India nets few convictions under law against sex-selection abortion
April 20, 2011
Although sex-selection abortion is illegal in India, the ratio of baby boys to girls continues to rise, in part because convictions are rare under the law that prohibits doctors from performing sex-determination tests.
The latest statistics show only 914 girls in India under the age of 6 for every 1,000 boys-- down from 927 despite the new law banning sex-selection abortions. Officials estimate that there are 5 million girls "missing" in the last decade.
Now a federal health department report notes that while 805 doctors have been charged with violations of the Pre-conception and Pre-natal Diagnostic Techniques Act, only 55 have been convicted. As officials have stepped up enforcement, with random checks to determine whether doctors are conducting sex-determination tests, doctors have responded by using portable ultrasound machines that can be used outside the clinics, avoiding the inspections.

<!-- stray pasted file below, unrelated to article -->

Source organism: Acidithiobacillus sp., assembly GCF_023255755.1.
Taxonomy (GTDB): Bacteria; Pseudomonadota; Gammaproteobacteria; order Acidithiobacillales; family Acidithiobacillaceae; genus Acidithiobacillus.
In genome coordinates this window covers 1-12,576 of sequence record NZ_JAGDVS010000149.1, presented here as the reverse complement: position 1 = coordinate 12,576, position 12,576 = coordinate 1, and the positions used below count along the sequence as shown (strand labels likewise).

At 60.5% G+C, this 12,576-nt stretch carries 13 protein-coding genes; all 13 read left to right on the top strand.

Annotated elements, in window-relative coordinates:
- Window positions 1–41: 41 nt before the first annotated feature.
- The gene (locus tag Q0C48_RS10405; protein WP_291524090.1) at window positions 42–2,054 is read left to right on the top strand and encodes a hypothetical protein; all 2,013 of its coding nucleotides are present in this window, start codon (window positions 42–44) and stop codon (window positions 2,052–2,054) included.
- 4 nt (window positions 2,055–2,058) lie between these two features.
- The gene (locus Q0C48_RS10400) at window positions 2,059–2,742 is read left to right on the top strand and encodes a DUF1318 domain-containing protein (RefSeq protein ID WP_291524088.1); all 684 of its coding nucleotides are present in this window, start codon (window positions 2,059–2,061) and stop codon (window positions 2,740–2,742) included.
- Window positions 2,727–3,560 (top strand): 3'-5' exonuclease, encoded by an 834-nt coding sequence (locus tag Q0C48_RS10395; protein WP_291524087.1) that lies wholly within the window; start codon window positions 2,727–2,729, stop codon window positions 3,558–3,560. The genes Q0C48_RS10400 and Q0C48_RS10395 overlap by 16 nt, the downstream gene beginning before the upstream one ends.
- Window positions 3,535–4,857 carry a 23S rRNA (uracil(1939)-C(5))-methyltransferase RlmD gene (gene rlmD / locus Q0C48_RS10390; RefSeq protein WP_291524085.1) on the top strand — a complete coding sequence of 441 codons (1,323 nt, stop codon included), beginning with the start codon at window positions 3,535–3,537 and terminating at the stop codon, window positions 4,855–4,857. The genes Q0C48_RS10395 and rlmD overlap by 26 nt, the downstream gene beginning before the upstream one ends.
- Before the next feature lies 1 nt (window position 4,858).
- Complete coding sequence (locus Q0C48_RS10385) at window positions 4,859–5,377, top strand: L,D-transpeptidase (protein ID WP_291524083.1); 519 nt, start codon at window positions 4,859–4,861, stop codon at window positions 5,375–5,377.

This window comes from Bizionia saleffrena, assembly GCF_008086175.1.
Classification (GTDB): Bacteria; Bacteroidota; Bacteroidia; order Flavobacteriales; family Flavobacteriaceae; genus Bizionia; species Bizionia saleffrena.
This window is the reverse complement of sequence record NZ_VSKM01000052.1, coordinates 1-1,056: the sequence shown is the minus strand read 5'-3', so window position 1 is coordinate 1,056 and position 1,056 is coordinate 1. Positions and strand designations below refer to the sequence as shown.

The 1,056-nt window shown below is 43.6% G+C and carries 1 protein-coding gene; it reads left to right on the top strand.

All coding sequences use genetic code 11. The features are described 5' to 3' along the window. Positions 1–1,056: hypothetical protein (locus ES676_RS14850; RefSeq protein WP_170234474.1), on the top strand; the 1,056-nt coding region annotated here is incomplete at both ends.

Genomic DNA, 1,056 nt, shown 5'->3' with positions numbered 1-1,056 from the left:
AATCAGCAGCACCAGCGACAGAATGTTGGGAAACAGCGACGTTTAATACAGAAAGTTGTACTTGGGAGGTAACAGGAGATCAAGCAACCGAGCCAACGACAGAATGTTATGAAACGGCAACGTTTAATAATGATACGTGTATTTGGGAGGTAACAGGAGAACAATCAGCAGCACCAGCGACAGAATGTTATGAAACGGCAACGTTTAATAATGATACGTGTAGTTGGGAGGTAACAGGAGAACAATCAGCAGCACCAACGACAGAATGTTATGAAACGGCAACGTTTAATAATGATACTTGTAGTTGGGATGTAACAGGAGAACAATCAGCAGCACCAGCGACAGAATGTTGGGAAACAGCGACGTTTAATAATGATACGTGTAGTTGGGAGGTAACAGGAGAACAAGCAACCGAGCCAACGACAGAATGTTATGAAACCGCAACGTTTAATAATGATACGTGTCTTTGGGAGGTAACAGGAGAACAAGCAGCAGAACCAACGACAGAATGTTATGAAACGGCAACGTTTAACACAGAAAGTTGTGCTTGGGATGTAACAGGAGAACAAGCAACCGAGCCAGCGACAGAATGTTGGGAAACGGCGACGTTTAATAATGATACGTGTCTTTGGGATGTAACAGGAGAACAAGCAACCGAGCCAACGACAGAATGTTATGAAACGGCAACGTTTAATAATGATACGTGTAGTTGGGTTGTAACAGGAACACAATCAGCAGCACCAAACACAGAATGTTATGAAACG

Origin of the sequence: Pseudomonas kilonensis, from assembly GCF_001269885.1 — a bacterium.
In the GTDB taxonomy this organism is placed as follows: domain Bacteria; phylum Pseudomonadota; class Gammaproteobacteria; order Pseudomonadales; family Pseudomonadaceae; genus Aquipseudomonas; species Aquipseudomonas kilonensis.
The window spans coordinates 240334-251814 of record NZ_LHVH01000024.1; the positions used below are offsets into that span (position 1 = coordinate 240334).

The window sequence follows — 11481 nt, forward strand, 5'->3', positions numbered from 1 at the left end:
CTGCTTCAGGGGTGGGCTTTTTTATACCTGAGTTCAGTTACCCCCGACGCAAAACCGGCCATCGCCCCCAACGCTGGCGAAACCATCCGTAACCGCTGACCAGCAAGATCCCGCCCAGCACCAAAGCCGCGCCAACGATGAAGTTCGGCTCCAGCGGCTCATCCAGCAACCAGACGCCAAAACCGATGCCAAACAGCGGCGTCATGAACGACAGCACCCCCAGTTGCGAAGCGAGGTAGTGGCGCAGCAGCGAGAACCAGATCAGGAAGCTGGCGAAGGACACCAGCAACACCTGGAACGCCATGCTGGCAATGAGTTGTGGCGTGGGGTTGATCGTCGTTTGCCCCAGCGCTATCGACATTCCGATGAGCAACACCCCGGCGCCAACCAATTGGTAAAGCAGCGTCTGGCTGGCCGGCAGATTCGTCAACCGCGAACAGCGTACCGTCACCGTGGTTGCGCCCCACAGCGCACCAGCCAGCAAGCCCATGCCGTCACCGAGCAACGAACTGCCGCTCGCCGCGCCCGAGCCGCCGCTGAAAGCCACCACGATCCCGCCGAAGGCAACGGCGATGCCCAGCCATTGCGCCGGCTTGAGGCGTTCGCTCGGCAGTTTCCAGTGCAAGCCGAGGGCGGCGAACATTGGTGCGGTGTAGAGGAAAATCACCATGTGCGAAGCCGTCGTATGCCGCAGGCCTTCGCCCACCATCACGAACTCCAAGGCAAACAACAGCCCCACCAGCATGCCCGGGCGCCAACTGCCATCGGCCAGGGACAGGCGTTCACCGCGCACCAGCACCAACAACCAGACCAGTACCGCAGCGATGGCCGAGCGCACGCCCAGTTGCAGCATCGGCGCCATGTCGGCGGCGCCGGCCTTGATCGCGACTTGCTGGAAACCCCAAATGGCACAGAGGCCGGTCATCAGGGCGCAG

The prejudice for male children is deeply rooted in Hindu culture, because of the belief that one cannot attain moksha (liberation) unless a son performs his last rites, as mandated by Hindu scriptures. This religious sanction, combined with pressure for small families, has made girls unwanted. The problem is exacerbated by a dowry system that exacts high costs from the parents of a bride, making a girl a financial liability for her parents.
Because abortion is legal in India, the government has been unable to stop parents from obtaining an abortion when they learn that the unborn child is female.
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